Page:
Press Kits: BLUE NOTE, VERVE
Jacky Terrasson (Blue Note) (70K GIF)
Nicholas Payton (Verve)
Chicago, IL..........Jazz Showcase/Blackstone Hotel......3/5 Feb St. Paul, MN.........Dakota Bar and Grill..................6 Feb Los Angeles, CA......Troubadour...........................14 Feb San Diego, CA........Horton Grand Hotel...................15 Feb Cambridge, MA........Regatta Bar/Charles Hotel............19 Feb Pittsburg, PA........The Shadyside Balcony................25 Feb Washington, DC.......Blues Alley..........................28 Feb
"I'm at a very important stage in my eareer," Jacky Terrasson confides. "I've played with some great masters, but now it's time tor me to do my own thing, tour with my trio and show the world what we ean do." The 29-year-old pianist - who vaulted to the front ranks of the international jazz seene in November 1993 after winning the prestigious Thelonious Monk Jazz Competition - doesn't have to rely on words to convey the confidence he's feeling at this period in his life, however. His music, showcased brilliantly on Jacky Terrasson, his U.S. recording debut, speaks quite eloquently for itself.
Born in Berlin on November 27, 1965, to French father and a black-Ameriean mother, Terrasson's life experiences, development as an artist and distinctive piano style all reflect the fact that he's a product ot both Old and New World cultures. His awesome technique, acquired in the conservatory environment ot a high school tor the performing arts in Paris, helped lay the foundation for the impressive improvising and arranging skills he honed during two semesters spent at the Berklee School of Musie in Boston. The dues he paid playing dives on the North Side of Chicago and late-night jam sessions in Harlem or the East Village paid off later when he enrolled in the jazz equivalent of graduate school by joining ensembles led by such influential jazz mentors as drummer Arthur Taylor and vocalist Betty Carter. Terrasson's fluctuation between the formal and tree, between the traditional and the modern, define the dynamics that characterize his sound and set him apart from other members of his generation.
Terrasson grew up in Paris and began elassieal piano studies when he was tive. At 12, he diseovered the musie ot Billie Holiday, Nat 'King' Cole, Duke Ellington and other jazz greats in his mother's reeord eollection. "As soon as I heard jazz I telt closer to it than to classical music," Terrasson recalls. "I was already experimenting with boogie-woogie, the blues and playing stuff that wasn't written down and suddenly realized that, while there's room for interpretation in classical music, there's more treedom of expression in improvisa- tion. You can take a song and truly make it your own."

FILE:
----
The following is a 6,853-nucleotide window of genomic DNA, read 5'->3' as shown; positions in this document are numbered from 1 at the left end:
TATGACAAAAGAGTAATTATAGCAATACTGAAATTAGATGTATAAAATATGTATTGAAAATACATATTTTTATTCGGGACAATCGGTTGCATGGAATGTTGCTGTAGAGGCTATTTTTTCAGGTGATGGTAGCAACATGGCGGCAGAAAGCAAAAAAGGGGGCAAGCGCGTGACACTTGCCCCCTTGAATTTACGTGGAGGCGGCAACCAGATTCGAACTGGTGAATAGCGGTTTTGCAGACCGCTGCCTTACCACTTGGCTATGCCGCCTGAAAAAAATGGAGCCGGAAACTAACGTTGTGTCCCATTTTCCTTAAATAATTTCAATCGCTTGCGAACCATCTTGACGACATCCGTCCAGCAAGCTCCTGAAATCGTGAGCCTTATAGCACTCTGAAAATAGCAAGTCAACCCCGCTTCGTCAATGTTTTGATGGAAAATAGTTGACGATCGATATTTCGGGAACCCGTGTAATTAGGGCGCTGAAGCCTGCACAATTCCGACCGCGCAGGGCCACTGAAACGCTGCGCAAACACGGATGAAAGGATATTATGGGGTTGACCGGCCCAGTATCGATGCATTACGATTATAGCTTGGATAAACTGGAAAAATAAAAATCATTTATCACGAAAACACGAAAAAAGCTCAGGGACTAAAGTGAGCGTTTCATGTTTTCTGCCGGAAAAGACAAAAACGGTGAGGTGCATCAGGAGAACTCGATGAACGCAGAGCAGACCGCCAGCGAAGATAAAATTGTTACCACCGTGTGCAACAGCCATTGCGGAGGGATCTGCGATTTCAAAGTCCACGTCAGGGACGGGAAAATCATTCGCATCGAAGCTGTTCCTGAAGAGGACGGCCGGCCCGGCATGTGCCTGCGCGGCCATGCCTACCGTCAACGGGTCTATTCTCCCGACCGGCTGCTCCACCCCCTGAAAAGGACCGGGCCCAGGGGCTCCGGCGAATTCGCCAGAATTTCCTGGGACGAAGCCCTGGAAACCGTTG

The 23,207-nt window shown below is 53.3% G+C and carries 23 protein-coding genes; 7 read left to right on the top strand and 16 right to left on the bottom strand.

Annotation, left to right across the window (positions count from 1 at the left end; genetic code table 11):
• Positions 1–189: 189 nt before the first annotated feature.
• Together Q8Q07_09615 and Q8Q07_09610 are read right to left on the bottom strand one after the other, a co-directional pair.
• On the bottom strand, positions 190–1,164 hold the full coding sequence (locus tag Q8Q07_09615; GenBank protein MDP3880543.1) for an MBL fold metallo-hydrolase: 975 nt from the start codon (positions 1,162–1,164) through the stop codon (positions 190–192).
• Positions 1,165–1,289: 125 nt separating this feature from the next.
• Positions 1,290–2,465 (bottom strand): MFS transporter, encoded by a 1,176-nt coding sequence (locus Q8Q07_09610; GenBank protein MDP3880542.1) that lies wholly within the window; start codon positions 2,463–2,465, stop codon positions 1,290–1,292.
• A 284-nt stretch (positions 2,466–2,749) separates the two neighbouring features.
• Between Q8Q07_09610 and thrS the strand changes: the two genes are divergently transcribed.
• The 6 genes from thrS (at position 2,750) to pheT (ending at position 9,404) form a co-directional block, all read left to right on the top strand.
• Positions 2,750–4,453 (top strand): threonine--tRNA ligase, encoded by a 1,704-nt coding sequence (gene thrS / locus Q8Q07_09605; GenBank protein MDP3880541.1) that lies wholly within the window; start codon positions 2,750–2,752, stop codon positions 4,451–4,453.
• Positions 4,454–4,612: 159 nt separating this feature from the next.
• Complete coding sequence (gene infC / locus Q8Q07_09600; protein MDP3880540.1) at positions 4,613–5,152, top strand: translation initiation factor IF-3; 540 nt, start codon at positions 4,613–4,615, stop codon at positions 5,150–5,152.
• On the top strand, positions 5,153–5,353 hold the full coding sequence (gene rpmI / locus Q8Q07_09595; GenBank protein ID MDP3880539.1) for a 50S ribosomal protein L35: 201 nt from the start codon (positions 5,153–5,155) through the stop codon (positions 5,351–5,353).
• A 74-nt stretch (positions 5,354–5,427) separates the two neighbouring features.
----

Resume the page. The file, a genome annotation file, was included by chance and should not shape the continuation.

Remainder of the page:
At 13, Terrasson started studying jazz with Jeff Gardner, an expatriate American in Paris who was an early influence on the young pianist, introducing him to "turn arounds, 2-5- 1 chord relationships and other basics." Terrasson enrolled in the Lycee Lamartine, which he compares to the high school in the movie Fame, when he was 15. His mornings were spent on academics and his afternoons on private lessons devoted to music theory, ear training and the history ot classical music.
At Lamartine he also met Stephane Paudras, a fellow student of Gardner, whose father, Francis, would be the next person to nurture Terrasson's passion for jazz. "Stephane told me about his father, about how he'd hung out with Bill Evans and took care of Bud Powell, two of my idols," Terrasson recalls. "I used to go over to their apartment and spend hours exploring Francis's immense collection of jazz films and recordings." The movie Round Midnight is based on Francis Paudras's experiences with Powell, and when it was filmed in Paris, Terrasson not only got to meet Dexter Gordon, Herbie Hancock and Bobby Hutcherson, but was an extra in the film as well.